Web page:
Subject(s)
Antibodies, Neutralizing/pharmacology , Antibodies, Viral/pharmacology , COVID-19/diagnosis , Henipavirus Infections/diagnosis , High-Throughput Screening Assays , Respiratory Syncytial Virus Infections/diagnosis , Viral Fusion Proteins/antagonists & inhibitors , Animals , Antibodies, Neutralizing/isolation & purification , Antibodies, Neutralizing/metabolism , Antibodies, Viral/isolation & purification , Antibodies, Viral/metabolism , COVID-19/immunology , COVID-19/virology , Cell Fusion , Convalescence , Genes, Reporter , Green Fluorescent Proteins/genetics , Green Fluorescent Proteins/metabolism , HEK293 Cells , Henipavirus Infections/immunology , Henipavirus Infections/virology , Humans , Immune Sera/chemistry , Luciferases/genetics , Luciferases/metabolism , Models, Molecular , Nipah Virus/immunology , Nipah Virus/pathogenicity , Protein Conformation , Respiratory Syncytial Virus Infections/immunology , Respiratory Syncytial Virus Infections/virology , Respiratory Syncytial Virus, Human/immunology , Respiratory Syncytial Virus, Human/pathogenicity , SARS-CoV-2/immunology , SARS-CoV-2/pathogenicity , Swine , Viral Fusion Protein Inhibitors/chemistry , Viral Fusion Protein Inhibitors/metabolism , Viral Fusion Protein Inhibitors/pharmacology , Viral Fusion Proteins/genetics , Viral Fusion Proteins/immunology
16.
Vaccine ; 38(46): 7205-7212, 2020 10 27.
Article in English | MEDLINE | ID: covidwho-779733

ABSTRACT

The development of an effective vaccine against SARS-CoV-2 is urgently needed. We generated SARS-CoV-2 RBD-Fc fusion protein and evaluated its potency to elicit neutralizing antibody response in mice. RBD-Fc elicited a higher neutralizing antibodies titer than RBD as evaluated by a pseudovirus neutralization assay and a live virus based microneutralization assay. Furthermore, RBD-Fc immunized sera better inhibited cell-cell fusion, as evaluated by a quantitative cell-cell fusion assay. The cell-cell fusion assay results correlated well with the virus neutralization potency and could be used for high-throughput screening of large panels of anti-SARS-CoV-2 antibodies and vaccines without the requirement of live virus infection in BSL3 containment. Moreover, the anti-RBD sera did not enhance the pseudotyped SARS-CoV-2 infection of K562 cells. These results demonstrate that Fc fusion can significantly improve the humoral immune response to recombinant RBD immunogen, and suggest that RBD-Fc could serve as a useful component of effective vaccines against SARS-CoV-2.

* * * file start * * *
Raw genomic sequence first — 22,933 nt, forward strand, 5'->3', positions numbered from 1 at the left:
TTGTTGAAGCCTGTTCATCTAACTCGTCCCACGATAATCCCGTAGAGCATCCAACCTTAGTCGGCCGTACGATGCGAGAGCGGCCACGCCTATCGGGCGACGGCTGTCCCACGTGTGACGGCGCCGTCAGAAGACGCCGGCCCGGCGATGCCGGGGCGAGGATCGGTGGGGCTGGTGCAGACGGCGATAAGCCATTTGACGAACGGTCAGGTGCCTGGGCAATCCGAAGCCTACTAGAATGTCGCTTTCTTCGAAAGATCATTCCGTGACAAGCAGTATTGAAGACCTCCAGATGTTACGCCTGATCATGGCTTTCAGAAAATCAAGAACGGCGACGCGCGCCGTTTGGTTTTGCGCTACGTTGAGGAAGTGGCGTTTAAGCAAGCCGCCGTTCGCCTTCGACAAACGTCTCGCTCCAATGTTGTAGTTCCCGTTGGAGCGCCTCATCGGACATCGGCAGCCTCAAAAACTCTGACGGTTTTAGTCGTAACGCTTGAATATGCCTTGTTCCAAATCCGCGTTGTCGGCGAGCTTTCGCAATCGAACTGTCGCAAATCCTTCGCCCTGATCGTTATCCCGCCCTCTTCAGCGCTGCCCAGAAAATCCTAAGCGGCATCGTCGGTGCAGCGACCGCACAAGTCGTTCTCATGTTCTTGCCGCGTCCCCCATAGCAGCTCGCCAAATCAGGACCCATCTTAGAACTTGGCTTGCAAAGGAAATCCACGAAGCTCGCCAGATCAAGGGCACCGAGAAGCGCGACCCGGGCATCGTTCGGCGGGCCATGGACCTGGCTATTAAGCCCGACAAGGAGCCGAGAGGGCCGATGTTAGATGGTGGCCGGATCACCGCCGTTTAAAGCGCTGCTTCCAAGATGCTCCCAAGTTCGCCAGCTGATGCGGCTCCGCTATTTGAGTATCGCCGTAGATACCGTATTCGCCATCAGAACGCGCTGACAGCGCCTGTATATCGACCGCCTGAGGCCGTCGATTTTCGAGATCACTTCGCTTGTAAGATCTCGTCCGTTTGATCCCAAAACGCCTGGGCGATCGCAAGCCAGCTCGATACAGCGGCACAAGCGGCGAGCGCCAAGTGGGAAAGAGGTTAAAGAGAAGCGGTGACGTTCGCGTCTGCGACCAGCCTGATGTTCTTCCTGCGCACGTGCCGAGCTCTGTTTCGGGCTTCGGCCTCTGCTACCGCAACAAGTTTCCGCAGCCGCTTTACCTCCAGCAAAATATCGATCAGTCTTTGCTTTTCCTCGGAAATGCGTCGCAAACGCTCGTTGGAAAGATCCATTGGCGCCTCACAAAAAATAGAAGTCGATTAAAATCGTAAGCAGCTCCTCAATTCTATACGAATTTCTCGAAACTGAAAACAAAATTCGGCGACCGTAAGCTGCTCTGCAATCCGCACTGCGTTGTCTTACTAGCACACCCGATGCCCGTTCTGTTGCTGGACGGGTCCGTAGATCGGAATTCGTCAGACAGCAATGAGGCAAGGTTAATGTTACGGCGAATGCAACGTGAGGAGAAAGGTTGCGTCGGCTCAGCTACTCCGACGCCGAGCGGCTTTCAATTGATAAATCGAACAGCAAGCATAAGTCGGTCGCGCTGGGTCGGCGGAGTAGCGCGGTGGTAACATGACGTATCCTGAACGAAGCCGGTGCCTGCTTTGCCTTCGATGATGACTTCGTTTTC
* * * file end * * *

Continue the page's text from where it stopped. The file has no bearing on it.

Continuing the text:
Subject(s)
Antibodies, Neutralizing/immunology , Antibodies, Viral/immunology , Coronavirus Infections/prevention & control , Immunoglobulin Fc Fragments/immunology , Pandemics/prevention & control , Pneumonia, Viral/prevention & control , Spike Glycoprotein, Coronavirus/immunology , Viral Vaccines/immunology , Angiotensin-Converting Enzyme 2 , Animals , Antibodies, Neutralizing/blood , Antibodies, Viral/blood , Betacoronavirus/immunology , COVID-19 , COVID-19 Vaccines , Cell Fusion , Cell Line , Coronavirus Infections/immunology , Enzyme-Linked Immunosorbent Assay , Female , HEK293 Cells , High-Throughput Screening Assays/methods , Humans , Immunity, Humoral/immunology , Immunoglobulin Fc Fragments/genetics , Mice , Mice, Inbred BALB C , Neutralization Tests , Peptidyl-Dipeptidase A/genetics , Protein Domains/immunology , Recombinant Fusion Proteins/genetics , Recombinant Fusion Proteins/immunology , SARS-CoV-2 , Spike Glycoprotein, Coronavirus/genetics , Vaccines, Subunit/immunology